This might surprise you: women not only have a strong presence in the accounting and auditing fields, but they’re in the vast majority. According to the Clarion-Ledger, women now make up more than 60% of all accountants and auditors in the United States. That’s an estimated 843,000 women working as professional accountants.4
True, this hasn’t always been the case. In 1951, there were only some 500 female CPAs. Suffice it to say, a lot has changed since the 1950s.
This shift in hiring trends could be due to changing workplace dynamics, or perhaps the increased willingness of employers to allow their employees to work from home. Whatever the case, if you’re looking for a female-friendly profession, accounting is the way to go.
5. Accountants aren’t “idea” people
When you picture the stereotypical accountant, you probably see someone who spends all day at a desk rummaging through invoices and going over spreadsheets. People often see the entirety of their roles as keeping the books clean and the budgets balanced.
In actuality, many businesses are coming to recognize accountants for their unique and innovative contributions to an organization’s success. High-level managers will often consult accountants regarding what business practices and financial principles deliver the greatest “bang for the buck.”
Don’t forget, as shown in our list of “dull” accountants above, many accountants go on to start up their own businesses, some achieving colossal success. Think of it this way: if accounting is the language of business (as it’s often said), then perhaps accountants know how to express their business ideas better than anyone else.
6. You can’t make good money as an accountant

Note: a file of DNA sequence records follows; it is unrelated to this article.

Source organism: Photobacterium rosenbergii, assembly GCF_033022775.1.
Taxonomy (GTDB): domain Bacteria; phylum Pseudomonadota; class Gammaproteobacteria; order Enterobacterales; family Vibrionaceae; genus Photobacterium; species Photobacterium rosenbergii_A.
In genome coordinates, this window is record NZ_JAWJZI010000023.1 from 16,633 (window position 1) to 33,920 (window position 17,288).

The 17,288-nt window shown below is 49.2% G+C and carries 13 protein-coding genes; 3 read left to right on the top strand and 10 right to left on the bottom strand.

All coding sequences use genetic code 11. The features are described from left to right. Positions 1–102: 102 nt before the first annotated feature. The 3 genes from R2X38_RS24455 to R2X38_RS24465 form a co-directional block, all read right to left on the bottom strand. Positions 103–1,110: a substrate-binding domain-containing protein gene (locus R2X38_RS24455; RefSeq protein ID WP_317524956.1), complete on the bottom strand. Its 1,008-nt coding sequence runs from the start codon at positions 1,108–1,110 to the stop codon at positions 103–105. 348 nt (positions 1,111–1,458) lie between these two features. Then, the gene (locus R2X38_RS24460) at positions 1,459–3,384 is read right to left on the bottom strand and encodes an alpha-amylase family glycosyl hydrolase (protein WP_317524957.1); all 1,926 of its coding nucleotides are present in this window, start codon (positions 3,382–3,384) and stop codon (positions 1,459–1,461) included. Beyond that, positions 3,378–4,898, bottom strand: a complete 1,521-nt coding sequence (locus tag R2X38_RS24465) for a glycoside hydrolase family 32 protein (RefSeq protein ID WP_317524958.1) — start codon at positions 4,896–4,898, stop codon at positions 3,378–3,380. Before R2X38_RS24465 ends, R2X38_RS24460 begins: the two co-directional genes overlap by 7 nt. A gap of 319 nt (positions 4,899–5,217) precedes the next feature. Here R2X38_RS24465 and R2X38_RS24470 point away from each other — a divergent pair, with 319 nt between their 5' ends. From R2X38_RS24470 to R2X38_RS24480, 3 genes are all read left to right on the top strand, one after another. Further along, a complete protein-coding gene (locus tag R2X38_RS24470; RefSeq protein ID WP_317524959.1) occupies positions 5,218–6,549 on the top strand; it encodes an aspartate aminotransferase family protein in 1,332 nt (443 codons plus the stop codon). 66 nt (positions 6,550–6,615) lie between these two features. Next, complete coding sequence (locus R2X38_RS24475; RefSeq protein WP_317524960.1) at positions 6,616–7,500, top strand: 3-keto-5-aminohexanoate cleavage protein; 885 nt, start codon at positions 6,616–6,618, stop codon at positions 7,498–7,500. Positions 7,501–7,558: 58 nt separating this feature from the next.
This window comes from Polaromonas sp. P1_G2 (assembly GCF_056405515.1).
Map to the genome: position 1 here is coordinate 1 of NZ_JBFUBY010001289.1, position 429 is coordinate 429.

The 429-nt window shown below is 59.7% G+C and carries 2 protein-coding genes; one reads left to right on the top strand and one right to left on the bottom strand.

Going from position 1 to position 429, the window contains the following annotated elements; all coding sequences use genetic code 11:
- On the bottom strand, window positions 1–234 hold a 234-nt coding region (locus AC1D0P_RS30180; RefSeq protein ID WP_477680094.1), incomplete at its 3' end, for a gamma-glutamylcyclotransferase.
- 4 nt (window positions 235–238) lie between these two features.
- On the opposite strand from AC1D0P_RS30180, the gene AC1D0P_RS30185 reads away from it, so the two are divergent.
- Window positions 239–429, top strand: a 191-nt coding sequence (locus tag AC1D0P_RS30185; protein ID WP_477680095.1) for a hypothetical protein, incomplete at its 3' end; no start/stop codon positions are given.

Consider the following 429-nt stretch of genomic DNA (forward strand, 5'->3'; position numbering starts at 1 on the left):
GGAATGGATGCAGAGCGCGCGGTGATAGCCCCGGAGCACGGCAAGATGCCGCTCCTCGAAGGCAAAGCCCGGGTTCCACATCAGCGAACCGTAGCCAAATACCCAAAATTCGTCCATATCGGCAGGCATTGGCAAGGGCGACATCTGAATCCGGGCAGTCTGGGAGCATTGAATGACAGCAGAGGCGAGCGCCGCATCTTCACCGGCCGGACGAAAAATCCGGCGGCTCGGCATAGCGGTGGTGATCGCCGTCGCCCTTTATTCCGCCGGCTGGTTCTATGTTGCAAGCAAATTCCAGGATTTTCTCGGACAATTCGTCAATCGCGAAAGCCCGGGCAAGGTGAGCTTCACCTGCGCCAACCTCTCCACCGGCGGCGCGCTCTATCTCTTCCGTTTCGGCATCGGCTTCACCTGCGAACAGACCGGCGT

This is one of those myths that’s just simply not true.
According to the Bureau of Labor Statistics, in 2012 the median wage of all accountants and auditors was $1,366.00 a week or $34.15 an hour.5 The top ten percent highest-paid accountants made over $2,144.40 weekly—that’s over $111,510.00 a year!
Many accountants start out as lower-level bookkeepers or accounting clerks who generally earn about $654.40 a week or $16.36 an hour, which is still a significant step up from minimum wage.6
To sum up, choosing accounting as your career path could be a fantastic way to secure your financial future, and your family’s.
How Can You Get Started?
After reading this, you may be wondering what you need to do to start your career as an accountant.
The first and perhaps most important thing you can do is get the right accounting education and training. If you’re a working adult, however, you need to find an accounting program that caters to your needs.
For instance, at California College San Diego they have flexible class schedules, so you can go to school without having to quit your job. You can choose between daytime, evening, or online classes to fit your schedule.7
CCSD also offers accelerated programs, so you can finish your degree faster.8 You can earn your associate’s degree in just 20 months or less or your bachelor’s degree in accounting in 36 months or less.
In addition, you could also qualify for one of their Fresh Start Scholarships and save up to $5,000 on tuition.9
Find out more about business and accounting degree programs at California College San Diego by visiting their website at www.cc-sd.edu or calling them at 1-888-773-8590.
2 http://www.topaccountingdegrees.org/celebrity-accountants/ and http://www.rasmussen.edu/degrees/business/blog/accounting-myth-busters/.
5 http://www.bls.gov/oes/current/oes132011.htm. “Weekly” wages assume a 40-hour workweek.
6 Source: Bureau of Labor Statistics, U.S. Department of Labor, Occupational Outlook Handbook, 2012-13 Edition, Bookkeeping, Accounting, and Auditing Clerks, on the Internet at http://www.bls.gov/ooh/office-and-administrative-support/bookkeeping-accounting-and-auditing-clerks.htm (visited December 11, 2013). “Weekly” wages assume a 40-hour workweek.
7 Online classes are offered by our affiliated institution, Independence University.
8 Accelerated Degree Programs are compared to traditional colleges and universities. See National Center for Educational Statistics, Table 4 (http://www.nces.ed.gov/pubs2007/2007154.pdf).
9 Scholarship awards are limited and only available to those who qualify. See www.scholarshipshc.com for details.